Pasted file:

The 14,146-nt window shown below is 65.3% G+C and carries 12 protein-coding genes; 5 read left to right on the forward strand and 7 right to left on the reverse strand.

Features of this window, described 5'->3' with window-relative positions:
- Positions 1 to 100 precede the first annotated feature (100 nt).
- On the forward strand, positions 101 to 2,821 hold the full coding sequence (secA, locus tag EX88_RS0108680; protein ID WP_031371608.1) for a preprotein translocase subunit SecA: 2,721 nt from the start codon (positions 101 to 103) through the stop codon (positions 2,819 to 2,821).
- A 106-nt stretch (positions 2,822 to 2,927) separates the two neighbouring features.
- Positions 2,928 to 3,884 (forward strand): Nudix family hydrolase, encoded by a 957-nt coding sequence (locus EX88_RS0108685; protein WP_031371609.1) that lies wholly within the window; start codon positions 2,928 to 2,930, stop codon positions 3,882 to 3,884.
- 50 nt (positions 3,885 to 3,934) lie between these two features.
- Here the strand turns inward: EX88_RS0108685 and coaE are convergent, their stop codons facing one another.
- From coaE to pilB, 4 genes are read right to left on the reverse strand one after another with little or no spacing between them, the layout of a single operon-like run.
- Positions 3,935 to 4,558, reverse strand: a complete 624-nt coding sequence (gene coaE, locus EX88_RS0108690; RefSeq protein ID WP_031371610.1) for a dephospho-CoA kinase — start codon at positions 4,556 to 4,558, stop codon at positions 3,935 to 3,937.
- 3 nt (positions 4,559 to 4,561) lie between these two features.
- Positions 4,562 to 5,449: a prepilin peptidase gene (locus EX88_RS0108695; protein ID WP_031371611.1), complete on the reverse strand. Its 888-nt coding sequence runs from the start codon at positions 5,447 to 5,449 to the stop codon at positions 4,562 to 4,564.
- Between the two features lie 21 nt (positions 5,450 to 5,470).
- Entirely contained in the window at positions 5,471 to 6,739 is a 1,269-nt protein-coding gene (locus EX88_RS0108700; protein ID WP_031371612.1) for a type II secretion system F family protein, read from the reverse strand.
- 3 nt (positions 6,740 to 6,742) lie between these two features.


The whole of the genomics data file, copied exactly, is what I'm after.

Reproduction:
The 14,146-nt window shown below is 65.3% G+C and carries 12 protein-coding genes; 5 read left to right on the forward strand and 7 right to left on the reverse strand.

Features of this window, described 5'->3' with window-relative positions:
- Positions 1 to 100 precede the first annotated feature (100 nt).
- On the forward strand, positions 101 to 2,821 hold the full coding sequence (secA, locus tag EX88_RS0108680; protein ID WP_031371608.1) for a preprotein translocase subunit SecA: 2,721 nt from the start codon (positions 101 to 103) through the stop codon (positions 2,819 to 2,821).
- A 106-nt stretch (positions 2,822 to 2,927) separates the two neighbouring features.
- Positions 2,928 to 3,884 (forward strand): Nudix family hydrolase, encoded by a 957-nt coding sequence (locus EX88_RS0108685; protein WP_031371609.1) that lies wholly within the window; start codon positions 2,928 to 2,930, stop codon positions 3,882 to 3,884.
- 50 nt (positions 3,885 to 3,934) lie between these two features.
- Here the strand turns inward: EX88_RS0108685 and coaE are convergent, their stop codons facing one another.
- From coaE to pilB, 4 genes are read right to left on the reverse strand one after another with little or no spacing between them, the layout of a single operon-like run.
- Positions 3,935 to 4,558, reverse strand: a complete 624-nt coding sequence (gene coaE, locus EX88_RS0108690; RefSeq protein ID WP_031371610.1) for a dephospho-CoA kinase — start codon at positions 4,556 to 4,558, stop codon at positions 3,935 to 3,937.
- 3 nt (positions 4,559 to 4,561) lie between these two features.
- Positions 4,562 to 5,449: a prepilin peptidase gene (locus EX88_RS0108695; protein ID WP_031371611.1), complete on the reverse strand. Its 888-nt coding sequence runs from the start codon at positions 5,447 to 5,449 to the stop codon at positions 4,562 to 4,564.
- Between the two features lie 21 nt (positions 5,450 to 5,470).
- Entirely contained in the window at positions 5,471 to 6,739 is a 1,269-nt protein-coding gene (locus EX88_RS0108700; protein ID WP_031371612.1) for a type II secretion system F family protein, read from the reverse strand.
- 3 nt (positions 6,740 to 6,742) lie between these two features.